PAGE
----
What causes urine crystals in cats?

It depends on the type of crystal, but some causes are:

  • Urine pH is too high or too low
  • Dehydration
  • Dietary issues (which can affect urine pH levels)

How are urine crystals in cats treated?

This, too, depends on what caused the crystals. Sometimes, simply ensuring that your cat is getting adequate water is enough. Other times, your cat may need a change in diet, or even medicine, or some combination of all of this.

It’s important to note that urine crystals in cats may show an underlying problem. Your vet will work to determine whether that’s the case, and if so, recommend an appropriate treatment for it in order to stop the crystals.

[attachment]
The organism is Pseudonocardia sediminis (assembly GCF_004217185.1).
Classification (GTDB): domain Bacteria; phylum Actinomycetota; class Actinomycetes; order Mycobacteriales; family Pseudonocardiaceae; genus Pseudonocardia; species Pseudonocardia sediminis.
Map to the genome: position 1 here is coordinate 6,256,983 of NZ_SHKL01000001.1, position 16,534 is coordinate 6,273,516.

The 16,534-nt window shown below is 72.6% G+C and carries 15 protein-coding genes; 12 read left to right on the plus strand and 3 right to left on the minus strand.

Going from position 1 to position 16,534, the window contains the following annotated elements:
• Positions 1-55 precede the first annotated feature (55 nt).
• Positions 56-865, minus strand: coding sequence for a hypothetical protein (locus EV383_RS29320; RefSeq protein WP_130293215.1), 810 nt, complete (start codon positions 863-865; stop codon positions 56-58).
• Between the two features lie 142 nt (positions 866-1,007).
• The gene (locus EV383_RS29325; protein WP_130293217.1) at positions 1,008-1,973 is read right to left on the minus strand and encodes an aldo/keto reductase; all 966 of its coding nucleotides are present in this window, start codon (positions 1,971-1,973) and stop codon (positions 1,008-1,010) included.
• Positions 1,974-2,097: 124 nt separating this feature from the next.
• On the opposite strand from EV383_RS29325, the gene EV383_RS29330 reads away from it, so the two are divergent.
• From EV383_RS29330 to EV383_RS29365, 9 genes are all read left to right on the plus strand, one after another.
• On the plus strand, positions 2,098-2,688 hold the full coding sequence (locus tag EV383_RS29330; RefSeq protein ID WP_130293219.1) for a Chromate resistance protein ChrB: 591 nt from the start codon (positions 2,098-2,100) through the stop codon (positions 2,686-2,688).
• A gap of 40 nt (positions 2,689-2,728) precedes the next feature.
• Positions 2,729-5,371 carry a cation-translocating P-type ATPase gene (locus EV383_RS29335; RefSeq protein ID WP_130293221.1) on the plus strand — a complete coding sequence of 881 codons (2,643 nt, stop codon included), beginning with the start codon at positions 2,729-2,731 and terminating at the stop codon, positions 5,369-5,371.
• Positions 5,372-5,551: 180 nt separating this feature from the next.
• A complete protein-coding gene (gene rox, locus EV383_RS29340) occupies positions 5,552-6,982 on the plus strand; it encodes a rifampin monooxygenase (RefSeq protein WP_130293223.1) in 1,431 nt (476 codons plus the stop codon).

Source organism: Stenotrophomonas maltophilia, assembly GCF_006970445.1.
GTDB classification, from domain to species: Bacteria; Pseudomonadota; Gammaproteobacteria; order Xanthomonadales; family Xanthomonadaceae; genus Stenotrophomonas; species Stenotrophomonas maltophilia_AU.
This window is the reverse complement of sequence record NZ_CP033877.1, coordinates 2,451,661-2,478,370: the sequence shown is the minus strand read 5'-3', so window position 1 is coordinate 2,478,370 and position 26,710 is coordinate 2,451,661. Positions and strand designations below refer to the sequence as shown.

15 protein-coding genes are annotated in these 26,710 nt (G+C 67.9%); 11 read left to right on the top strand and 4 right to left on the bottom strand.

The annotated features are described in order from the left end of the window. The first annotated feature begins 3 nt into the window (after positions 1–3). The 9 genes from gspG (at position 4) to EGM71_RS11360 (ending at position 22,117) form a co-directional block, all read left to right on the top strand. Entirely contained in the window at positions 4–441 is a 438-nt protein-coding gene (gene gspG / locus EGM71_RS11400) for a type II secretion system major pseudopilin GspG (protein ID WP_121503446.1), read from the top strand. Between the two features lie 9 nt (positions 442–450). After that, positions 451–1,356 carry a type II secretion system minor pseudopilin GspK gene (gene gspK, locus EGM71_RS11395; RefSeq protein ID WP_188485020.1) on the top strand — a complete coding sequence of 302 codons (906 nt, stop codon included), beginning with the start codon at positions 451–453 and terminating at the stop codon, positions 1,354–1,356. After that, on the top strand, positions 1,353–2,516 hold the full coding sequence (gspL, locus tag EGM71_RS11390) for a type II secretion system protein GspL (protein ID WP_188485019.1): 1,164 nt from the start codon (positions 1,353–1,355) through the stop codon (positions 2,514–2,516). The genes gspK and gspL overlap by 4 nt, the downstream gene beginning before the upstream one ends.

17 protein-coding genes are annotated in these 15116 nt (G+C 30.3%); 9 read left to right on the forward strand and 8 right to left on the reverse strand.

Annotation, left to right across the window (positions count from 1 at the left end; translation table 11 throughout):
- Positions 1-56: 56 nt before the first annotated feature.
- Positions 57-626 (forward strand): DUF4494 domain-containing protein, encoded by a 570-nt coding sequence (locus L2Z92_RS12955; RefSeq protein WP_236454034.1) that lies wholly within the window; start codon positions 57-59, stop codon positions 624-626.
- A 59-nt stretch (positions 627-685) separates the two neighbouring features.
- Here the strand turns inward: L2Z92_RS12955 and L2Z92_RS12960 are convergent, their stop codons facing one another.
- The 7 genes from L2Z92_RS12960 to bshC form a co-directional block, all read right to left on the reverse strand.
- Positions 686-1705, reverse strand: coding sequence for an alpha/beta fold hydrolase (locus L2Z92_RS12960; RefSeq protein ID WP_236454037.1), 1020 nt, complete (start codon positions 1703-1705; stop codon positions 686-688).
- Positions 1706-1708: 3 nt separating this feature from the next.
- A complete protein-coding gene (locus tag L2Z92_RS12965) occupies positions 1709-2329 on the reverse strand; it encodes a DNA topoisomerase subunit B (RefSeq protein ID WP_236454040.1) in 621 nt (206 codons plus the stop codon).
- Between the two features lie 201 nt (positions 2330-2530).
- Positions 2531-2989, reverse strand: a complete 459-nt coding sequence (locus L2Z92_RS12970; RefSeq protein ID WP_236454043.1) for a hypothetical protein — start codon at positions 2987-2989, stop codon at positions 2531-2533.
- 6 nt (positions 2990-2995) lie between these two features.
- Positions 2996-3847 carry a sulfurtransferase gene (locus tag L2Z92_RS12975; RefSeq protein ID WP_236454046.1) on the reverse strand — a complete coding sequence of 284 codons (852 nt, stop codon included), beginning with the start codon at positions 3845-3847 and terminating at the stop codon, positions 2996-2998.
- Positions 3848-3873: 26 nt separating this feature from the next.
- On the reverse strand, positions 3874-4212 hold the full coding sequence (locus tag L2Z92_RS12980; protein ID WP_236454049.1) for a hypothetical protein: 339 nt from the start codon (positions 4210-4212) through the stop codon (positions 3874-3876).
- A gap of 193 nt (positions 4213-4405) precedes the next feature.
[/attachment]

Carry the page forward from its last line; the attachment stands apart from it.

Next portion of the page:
So which cat of ours had the crystals?

It turns out that it was Chase with the crystals. All three of our other cats’ urine was normal, with the exception of Kali, who had a high pH. Chase did too, so it’s very likely his crystals were struvite crystals because those tend to form in urine that’s too alkaline (calcium oxalate crystals are more likely to form in urine that’s too acidic, according to our vet).

Our vet recommended we put some cranberry extract with vitamin C into his food to help acidify his urine and ward off infection. We did, and a month later, the crystals were gone. So we thought that was the end of it, and continued putting the cranberry in his food. For him, it seemed it was an open-and-shut case. Stay tuned…

**Please remember to call your vet if you notice any unusual or alarming behaviors!